The Archives of the Jewish Museum in Prague currently contain more than 600 linear metres of archival records. The main portion comprises the archives of the individual Jewish religious communities of Bohemia and Moravia. Also kept here are the holdings of certain Jewish associations and organizations, as well as personal papers. The archives also includes a small collection of patents, circulars, ordinances and decrees, a collection of seals and stamps, a collection of sheet music and a collection of miscellaneous items.
The archives also contain documents relating to individual Jewish communities, which contain photographs of synagogues, ghettoes and cemeteries, reports on surveys into these sites and references to literature and other sources on the history of Jewish settlement in specific areas.
The oldest document dates from 1454 (the Charter of Ladislaus the Posthumous). Archival materials that have been preserved in a systematic way, however, date from the mid-eighteenth century onwards.
The archives of individual Jewish communities in Bohemia and Moravia provide a valuable source for the history of the Jews in the Bohemian lands. The most important part of the archives is the Prague Jewish Religious Community collection. Among the most interesting items in the collection of personal papers are the T. Jakobovits, H. Flesch, S. H. Lieben and E. Kolben papers.
Archive of the Shoah Documentation Department
The Shoah Documentation Department collects and makes available various materials on the history of the "final solution of the Jewish question" in Bohemia and Moravia. This section is responsible for the administration of the Terezín Archive Collection, which contains official documents associated with the activities of the Jewish Council of Elders and their offices in the Terezín ghetto, the estates of Terezín prisoners (literary works, music scores, theatre plays, diaries, albums, magazines) and personal narratives of Holocaust survivors. The second archive collection - Persecution Documents - contains various archive documents and estates from the Holocaust period, which did not originate in the Terezín ghetto, and personal narratives concerning the period of Nazi persecution. The work of this department also involves the administration of a photography collection from the Holocaust period and of a series of tape-recorded narratives of Holocaust survivors; the latter is an ongoing project that was launched in 1990. This section has at its disposal records - in the form of card indexes, registers and a special computer programme - of Holocaust victims from the territory of the former Protectorate of Bohemia and Moravia and of Jewish victims from Germany, Austria, Holland and Slovakia who passed through the Terezín ghetto. The Department also provides access to the collection of more than one thousand interviews with Holocaust survivors and to a new oral history collection on the life of Jews in post-WWII Czechoslovakia. A subsection of the Photo Collection related to the WWII is also taken care of here.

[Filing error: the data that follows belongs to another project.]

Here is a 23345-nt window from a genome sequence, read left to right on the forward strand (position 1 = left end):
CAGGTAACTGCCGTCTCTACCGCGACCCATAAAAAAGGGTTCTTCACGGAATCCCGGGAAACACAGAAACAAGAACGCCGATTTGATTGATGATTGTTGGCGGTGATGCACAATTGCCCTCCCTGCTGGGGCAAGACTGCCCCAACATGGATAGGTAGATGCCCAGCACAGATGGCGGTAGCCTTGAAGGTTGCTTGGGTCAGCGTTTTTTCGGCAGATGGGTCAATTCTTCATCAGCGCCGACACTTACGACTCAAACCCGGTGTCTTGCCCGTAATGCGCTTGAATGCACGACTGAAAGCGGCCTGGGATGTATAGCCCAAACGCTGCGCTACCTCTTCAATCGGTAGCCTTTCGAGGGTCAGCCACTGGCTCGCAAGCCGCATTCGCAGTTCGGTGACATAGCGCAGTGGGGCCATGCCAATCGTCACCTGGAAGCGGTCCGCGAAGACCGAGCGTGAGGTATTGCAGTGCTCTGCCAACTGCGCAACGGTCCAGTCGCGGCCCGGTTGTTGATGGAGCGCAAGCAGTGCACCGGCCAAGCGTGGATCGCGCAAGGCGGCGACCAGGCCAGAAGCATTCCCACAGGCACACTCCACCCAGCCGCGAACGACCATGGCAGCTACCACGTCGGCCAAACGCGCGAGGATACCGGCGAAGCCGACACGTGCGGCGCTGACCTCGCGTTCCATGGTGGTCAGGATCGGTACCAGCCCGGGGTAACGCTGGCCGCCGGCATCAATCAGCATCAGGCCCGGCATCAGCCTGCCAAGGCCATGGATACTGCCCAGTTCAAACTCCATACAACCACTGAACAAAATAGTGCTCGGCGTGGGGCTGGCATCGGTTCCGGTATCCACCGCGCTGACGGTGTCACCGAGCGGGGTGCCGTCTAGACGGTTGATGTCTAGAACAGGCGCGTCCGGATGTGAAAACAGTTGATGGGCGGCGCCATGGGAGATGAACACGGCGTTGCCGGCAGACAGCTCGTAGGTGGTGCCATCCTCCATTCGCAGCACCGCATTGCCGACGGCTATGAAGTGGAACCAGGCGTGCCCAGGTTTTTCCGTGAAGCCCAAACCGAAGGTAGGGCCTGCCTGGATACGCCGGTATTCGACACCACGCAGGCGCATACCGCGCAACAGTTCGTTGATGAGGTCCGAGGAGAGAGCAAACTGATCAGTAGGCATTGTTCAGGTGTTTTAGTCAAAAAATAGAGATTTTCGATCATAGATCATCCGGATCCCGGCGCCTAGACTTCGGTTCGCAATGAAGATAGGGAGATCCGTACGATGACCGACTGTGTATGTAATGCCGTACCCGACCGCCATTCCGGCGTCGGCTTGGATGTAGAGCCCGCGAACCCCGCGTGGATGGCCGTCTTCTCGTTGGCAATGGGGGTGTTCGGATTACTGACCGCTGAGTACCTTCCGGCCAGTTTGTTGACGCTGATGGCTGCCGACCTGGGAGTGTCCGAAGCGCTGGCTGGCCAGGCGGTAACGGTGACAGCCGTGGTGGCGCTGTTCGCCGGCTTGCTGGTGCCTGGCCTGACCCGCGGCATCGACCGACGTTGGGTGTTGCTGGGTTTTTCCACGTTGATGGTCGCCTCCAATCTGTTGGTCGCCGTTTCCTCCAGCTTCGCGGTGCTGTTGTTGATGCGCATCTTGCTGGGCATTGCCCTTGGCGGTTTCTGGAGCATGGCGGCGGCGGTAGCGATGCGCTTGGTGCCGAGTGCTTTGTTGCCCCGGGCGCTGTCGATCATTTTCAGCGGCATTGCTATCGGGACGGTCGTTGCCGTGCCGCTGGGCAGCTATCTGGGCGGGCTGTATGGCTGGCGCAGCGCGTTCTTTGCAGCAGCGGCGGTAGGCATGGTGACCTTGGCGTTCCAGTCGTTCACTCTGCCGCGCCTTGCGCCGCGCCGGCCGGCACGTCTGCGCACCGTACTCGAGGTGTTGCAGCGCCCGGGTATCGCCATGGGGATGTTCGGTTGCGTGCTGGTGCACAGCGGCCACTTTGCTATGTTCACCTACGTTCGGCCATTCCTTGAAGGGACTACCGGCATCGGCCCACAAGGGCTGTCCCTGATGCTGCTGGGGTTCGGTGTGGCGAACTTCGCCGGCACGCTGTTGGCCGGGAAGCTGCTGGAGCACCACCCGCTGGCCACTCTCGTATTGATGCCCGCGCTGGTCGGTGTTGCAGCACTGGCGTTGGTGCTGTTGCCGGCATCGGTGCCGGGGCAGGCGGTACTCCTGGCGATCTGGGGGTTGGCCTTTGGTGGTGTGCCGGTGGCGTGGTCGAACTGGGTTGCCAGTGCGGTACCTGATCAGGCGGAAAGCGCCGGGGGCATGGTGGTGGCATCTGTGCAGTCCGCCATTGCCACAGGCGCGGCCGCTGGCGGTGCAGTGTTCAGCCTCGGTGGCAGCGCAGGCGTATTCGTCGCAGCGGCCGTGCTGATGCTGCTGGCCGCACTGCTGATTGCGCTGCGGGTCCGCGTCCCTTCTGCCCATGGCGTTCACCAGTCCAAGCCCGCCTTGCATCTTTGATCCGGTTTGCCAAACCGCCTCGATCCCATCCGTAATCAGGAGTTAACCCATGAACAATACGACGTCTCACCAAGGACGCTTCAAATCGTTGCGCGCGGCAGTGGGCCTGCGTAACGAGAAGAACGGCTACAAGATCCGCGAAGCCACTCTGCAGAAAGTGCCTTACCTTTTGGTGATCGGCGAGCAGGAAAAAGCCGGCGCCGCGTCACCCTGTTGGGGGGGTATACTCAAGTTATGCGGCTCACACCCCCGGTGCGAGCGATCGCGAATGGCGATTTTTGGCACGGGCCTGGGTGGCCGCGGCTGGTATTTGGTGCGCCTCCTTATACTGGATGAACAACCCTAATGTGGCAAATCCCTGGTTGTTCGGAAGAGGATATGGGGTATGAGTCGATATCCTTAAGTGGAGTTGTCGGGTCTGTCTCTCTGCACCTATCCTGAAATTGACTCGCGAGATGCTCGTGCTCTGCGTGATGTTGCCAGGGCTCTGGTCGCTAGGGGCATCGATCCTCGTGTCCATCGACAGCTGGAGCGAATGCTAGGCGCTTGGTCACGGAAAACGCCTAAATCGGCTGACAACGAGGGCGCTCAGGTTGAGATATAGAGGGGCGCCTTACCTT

Finding Aids, Guides, and Publication
Researchers can find lists of collections and archival aids to the Museum's Archives at the following web address:
The archive of the Shoah Documentation Department is fully digitised and, following a detailed inspection, will be made available online. Currently, mainly an extensive collection of documents about Jews in Ostrava and a prevailing part of the Terezín (Theresienstadt) collection are published online.
Archival records throughout the Czech Republic are also searchable in a nationwide database:
Winter time 1 January–29 March 9 am–4.30 pm
Summer time 31 March–25 October 9 am–6 pm
Winter time 27 October–31 December 9 am–4.30 pm
The Museum is open every day except Saturdays and Jewish holidays.
The Shoah Documentation Centre is open on Monday and Wednesday from 9:30 a.m. to 3:30 p.m.
The Archives' reading room is open on Tuesday and Thursday from 9 a.m. to 12 p.m. and 1 p.m. to 5 p.m.
Mémorial de la Shoah